It's very easy to find dire predictions of the future of classical music: its audience is rapidly ageing, listeners make up only about two percent of the population, and so on. Each generation of artists in any field trains and inspires the next. Classical music, it seems, must also recruit its next generation.
The last time I saw the Shanghai Quartet was about 25 years ago. On Sunday, when I heard the vibrant string ensemble again at Edmond Town Hall, the first thing I asked was whether anyone from back then was still performing.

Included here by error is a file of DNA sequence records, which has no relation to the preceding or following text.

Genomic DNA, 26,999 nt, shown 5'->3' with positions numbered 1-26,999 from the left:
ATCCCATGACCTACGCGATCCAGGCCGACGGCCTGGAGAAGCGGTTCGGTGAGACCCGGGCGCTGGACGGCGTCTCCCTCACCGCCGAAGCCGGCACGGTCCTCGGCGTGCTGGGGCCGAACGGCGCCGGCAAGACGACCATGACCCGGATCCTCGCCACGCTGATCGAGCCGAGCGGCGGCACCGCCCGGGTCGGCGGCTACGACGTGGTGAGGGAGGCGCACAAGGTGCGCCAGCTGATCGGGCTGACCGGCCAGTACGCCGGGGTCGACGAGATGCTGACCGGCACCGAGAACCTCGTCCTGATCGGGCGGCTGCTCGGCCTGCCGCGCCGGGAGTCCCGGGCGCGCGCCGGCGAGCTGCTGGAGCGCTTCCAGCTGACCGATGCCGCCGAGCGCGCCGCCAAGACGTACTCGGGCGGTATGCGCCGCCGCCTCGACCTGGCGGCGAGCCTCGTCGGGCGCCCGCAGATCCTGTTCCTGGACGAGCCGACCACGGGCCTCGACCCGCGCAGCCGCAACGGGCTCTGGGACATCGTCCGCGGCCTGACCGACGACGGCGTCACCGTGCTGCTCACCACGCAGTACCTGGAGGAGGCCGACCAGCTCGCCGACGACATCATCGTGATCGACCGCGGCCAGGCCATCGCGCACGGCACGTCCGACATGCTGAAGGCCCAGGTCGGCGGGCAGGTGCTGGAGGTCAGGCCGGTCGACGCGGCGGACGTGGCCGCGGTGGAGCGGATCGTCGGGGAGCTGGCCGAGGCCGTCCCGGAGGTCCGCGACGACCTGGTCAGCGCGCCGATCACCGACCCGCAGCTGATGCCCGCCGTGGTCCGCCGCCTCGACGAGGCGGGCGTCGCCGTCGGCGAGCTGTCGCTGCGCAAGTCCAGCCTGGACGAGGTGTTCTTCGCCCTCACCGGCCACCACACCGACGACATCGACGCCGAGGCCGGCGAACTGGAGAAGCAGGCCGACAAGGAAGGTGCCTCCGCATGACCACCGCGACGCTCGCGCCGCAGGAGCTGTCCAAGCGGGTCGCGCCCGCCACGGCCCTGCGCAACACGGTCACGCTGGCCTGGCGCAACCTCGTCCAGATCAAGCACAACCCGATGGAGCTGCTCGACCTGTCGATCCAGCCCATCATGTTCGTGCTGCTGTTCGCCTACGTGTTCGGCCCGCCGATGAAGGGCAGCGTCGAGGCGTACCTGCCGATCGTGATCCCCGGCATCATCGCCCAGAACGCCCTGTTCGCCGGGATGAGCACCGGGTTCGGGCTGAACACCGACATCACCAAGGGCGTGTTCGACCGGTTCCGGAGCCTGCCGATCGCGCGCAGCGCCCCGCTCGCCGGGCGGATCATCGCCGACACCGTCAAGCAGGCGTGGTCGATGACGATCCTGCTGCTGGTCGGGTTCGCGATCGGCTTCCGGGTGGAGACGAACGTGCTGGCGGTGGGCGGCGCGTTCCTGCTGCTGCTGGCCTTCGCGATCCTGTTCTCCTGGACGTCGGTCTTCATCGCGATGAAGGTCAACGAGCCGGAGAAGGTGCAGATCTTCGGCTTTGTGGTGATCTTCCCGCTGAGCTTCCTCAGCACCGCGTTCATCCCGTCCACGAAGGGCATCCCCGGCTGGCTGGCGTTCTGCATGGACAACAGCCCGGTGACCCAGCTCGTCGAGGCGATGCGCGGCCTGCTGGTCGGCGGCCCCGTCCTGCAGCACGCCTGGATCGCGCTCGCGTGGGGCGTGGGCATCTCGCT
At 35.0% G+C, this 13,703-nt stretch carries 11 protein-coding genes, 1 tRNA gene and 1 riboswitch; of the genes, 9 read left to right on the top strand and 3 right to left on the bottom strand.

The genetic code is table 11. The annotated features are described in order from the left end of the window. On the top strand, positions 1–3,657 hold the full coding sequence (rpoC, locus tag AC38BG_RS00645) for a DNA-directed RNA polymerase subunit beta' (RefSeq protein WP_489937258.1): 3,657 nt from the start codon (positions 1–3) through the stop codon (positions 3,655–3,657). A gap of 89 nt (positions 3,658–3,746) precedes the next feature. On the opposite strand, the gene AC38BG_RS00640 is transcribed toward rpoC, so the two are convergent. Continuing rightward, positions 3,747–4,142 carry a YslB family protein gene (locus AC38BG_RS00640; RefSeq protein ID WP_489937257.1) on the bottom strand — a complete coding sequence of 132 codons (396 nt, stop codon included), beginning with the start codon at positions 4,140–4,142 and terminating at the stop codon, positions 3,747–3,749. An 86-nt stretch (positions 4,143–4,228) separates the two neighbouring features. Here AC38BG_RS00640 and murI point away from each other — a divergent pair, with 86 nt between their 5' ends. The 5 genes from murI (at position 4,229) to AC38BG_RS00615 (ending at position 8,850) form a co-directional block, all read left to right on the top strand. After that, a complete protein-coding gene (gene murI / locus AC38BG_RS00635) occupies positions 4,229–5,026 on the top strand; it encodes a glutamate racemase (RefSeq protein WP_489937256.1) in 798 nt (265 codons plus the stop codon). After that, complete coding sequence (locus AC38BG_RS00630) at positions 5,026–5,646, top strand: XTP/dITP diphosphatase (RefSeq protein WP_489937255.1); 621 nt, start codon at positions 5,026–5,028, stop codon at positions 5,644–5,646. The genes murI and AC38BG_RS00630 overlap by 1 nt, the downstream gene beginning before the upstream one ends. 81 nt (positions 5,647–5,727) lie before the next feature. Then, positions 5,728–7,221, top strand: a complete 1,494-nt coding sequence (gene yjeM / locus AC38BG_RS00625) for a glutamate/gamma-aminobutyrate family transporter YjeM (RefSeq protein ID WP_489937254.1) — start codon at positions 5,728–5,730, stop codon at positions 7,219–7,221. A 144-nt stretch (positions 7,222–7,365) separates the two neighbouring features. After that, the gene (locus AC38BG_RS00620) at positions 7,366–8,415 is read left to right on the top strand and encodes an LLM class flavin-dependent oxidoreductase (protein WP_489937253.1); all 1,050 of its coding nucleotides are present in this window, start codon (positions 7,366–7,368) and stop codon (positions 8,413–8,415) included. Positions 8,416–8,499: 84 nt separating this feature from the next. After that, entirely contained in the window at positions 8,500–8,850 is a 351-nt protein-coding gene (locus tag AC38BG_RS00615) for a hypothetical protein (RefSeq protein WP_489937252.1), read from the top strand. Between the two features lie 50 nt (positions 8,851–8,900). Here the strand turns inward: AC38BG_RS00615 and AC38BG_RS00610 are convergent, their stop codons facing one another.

From their youthful appearances, you would never guess first violinist Weigang Li and his brother Honggang Li on viola were members when the now world-renowned group was formed in 1983.